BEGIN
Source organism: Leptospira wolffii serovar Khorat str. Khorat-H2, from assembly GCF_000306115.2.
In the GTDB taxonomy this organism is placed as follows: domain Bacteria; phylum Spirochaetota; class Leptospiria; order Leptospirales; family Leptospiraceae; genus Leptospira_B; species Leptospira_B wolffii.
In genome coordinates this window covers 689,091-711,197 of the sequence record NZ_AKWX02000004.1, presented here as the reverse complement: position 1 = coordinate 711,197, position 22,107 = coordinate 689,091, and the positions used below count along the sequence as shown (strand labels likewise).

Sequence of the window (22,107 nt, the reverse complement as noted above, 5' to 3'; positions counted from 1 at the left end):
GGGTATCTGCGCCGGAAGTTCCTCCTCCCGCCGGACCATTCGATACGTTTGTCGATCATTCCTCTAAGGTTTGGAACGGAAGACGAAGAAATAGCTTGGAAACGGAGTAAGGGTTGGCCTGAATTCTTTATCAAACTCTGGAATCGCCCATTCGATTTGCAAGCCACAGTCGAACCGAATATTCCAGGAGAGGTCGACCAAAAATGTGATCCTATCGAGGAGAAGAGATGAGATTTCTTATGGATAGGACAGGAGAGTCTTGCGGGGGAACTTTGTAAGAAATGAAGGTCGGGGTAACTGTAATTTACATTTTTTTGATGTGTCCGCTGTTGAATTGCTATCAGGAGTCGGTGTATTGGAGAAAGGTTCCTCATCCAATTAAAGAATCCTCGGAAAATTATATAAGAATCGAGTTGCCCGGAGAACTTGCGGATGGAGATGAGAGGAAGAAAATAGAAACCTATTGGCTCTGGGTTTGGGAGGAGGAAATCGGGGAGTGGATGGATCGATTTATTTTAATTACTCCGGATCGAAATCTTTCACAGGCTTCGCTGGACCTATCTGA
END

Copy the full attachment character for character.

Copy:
Source organism: Leptospira wolffii serovar Khorat str. Khorat-H2, from assembly GCF_000306115.2.
In the GTDB taxonomy this organism is placed as follows: domain Bacteria; phylum Spirochaetota; class Leptospiria; order Leptospirales; family Leptospiraceae; genus Leptospira_B; species Leptospira_B wolffii.
In genome coordinates this window covers 689,091-711,197 of the sequence record NZ_AKWX02000004.1, presented here as the reverse complement: position 1 = coordinate 711,197, position 22,107 = coordinate 689,091, and the positions used below count along the sequence as shown (strand labels likewise).

Sequence of the window (22,107 nt, the reverse complement as noted above, 5' to 3'; positions counted from 1 at the left end):
GGGTATCTGCGCCGGAAGTTCCTCCTCCCGCCGGACCATTCGATACGTTTGTCGATCATTCCTCTAAGGTTTGGAACGGAAGACGAAGAAATAGCTTGGAAACGGAGTAAGGGTTGGCCTGAATTCTTTATCAAACTCTGGAATCGCCCATTCGATTTGCAAGCCACAGTCGAACCGAATATTCCAGGAGAGGTCGACCAAAAATGTGATCCTATCGAGGAGAAGAGATGAGATTTCTTATGGATAGGACAGGAGAGTCTTGCGGGGGAACTTTGTAAGAAATGAAGGTCGGGGTAACTGTAATTTACATTTTTTTGATGTGTCCGCTGTTGAATTGCTATCAGGAGTCGGTGTATTGGAGAAAGGTTCCTCATCCAATTAAAGAATCCTCGGAAAATTATATAAGAATCGAGTTGCCCGGAGAACTTGCGGATGGAGATGAGAGGAAGAAAATAGAAACCTATTGGCTCTGGGTTTGGGAGGAGGAAATCGGGGAGTGGATGGATCGATTTATTTTAATTACTCCGGATCGAAATCTTTCACAGGCTTCGCTGGACCTATCTGA